Egypt reduced public sector expenditures under the  IMF agreement and curtailed overall spending on   subsidies. To increase revenue, the government  introduced new fees and a value-added tax.   They brought in more money by selling telecom  licenses and land. The introduction of value   added tax was particularly hard on the poor,  who were already suffering due to inflation.  There was one major aspect of Egypt’s economy that  the IMF program didn’t address – the well-armed   elephant in the room: the Egyptian military. For decades, the Egyptian military had been   allowed to engage in economic activities as a  way of reducing the official defense budget.   This was also a way of compensating senior  officers for their low pay by giving them   a way of earning additional money. It started  with the military working on land reclamation,  

the army then got involved in reconstructing  infrastructure along the Suez Canal that   was damaged during the war with Israel. This military involvement in the economy,   while small to begin with expanded greatly  when Sisi, a former army chief, took power   in a 2013 coup. As a former military man, he  increasingly relied on the military to take   major management roles in the civilian economy. The military today has a large and privileged   role in the Egyptian economy. In 2015, the  president issued a decree “permitting the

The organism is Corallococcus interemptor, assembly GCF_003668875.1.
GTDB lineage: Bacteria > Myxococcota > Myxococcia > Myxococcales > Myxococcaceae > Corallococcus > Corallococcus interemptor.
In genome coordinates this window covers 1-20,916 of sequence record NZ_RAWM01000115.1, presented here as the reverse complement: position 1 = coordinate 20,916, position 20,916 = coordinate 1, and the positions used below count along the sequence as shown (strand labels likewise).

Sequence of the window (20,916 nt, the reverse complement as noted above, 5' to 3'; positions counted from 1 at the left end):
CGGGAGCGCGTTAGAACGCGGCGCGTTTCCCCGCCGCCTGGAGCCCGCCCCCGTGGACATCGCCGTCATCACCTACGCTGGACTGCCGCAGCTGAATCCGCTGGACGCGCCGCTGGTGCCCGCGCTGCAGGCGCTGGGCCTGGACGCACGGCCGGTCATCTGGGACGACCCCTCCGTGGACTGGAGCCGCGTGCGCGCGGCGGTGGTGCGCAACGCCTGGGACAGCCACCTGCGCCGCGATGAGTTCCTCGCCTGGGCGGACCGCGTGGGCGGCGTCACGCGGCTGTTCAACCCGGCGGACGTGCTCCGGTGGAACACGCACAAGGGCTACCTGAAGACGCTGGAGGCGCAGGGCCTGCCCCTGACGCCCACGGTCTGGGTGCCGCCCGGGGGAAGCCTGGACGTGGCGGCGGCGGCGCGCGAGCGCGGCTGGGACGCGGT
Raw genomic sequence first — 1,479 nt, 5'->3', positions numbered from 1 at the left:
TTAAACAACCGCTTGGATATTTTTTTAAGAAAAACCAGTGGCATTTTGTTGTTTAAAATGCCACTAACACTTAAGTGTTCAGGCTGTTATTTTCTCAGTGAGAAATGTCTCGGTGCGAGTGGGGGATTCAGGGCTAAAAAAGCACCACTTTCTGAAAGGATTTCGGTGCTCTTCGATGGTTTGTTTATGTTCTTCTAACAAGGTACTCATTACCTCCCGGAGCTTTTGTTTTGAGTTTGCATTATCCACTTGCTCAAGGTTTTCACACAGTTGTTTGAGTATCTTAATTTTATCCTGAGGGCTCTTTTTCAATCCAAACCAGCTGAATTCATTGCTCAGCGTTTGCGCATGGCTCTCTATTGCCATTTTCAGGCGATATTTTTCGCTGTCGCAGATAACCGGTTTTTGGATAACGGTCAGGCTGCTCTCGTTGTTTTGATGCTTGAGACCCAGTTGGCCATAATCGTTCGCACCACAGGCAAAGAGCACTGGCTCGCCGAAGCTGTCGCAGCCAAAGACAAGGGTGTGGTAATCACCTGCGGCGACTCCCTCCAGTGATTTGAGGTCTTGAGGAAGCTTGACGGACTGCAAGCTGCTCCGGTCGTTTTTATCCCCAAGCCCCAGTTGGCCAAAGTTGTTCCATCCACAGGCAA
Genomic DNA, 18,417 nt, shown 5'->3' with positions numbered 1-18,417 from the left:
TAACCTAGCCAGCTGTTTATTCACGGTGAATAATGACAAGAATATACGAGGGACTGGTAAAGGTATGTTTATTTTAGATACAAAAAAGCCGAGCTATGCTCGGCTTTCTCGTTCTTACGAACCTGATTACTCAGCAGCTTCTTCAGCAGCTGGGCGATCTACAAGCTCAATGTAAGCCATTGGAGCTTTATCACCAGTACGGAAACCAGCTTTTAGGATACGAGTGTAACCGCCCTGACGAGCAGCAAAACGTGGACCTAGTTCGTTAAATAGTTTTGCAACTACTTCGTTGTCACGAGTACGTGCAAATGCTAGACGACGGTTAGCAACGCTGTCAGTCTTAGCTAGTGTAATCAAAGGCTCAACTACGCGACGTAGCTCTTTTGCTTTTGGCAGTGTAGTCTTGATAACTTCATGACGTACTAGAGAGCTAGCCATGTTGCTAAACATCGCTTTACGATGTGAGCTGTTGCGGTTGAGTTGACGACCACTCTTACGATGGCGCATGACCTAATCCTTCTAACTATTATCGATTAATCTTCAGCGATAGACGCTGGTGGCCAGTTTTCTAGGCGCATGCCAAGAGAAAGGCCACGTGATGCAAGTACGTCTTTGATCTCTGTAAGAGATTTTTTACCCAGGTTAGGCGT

military to form companies or partnerships  with local or foreign investors and gave   the Armed Forces a share of the revenue when  these companies were sold. He additionally   enabled them to retain ownership of the land.  Another law that was passed exempted military   businesses from certain taxes. Military-run  businesses get subsidized loans through   state-owned banks, distorting market forces. As the military was put in charge of hundreds   of projects across multiple sectors, it has  been blamed for crowding out the private   sector and discouraging foreign direct  investment which is needed to bring in   sustainable sources of foreign currency. Military-owned companies in Egypt benefit   from free labor provided by the mandatory military  draft and preferential tax treatment. Analysts say  

that they are run with the same efficiency  as the Egyptian Military, which I’m told   locals describe as “organized buffoonery.”  Without these benefits these military owned   companies wouldn’t even be profitable. It was a  mistake for the IMF to allow this to continue.  After the 2016 devaluation, Egypt’s economic  growth accelerated from 2017 through 2019   but slowed when the Covid Pandemic hit in 2020.  The entire economy was impacted but the tourism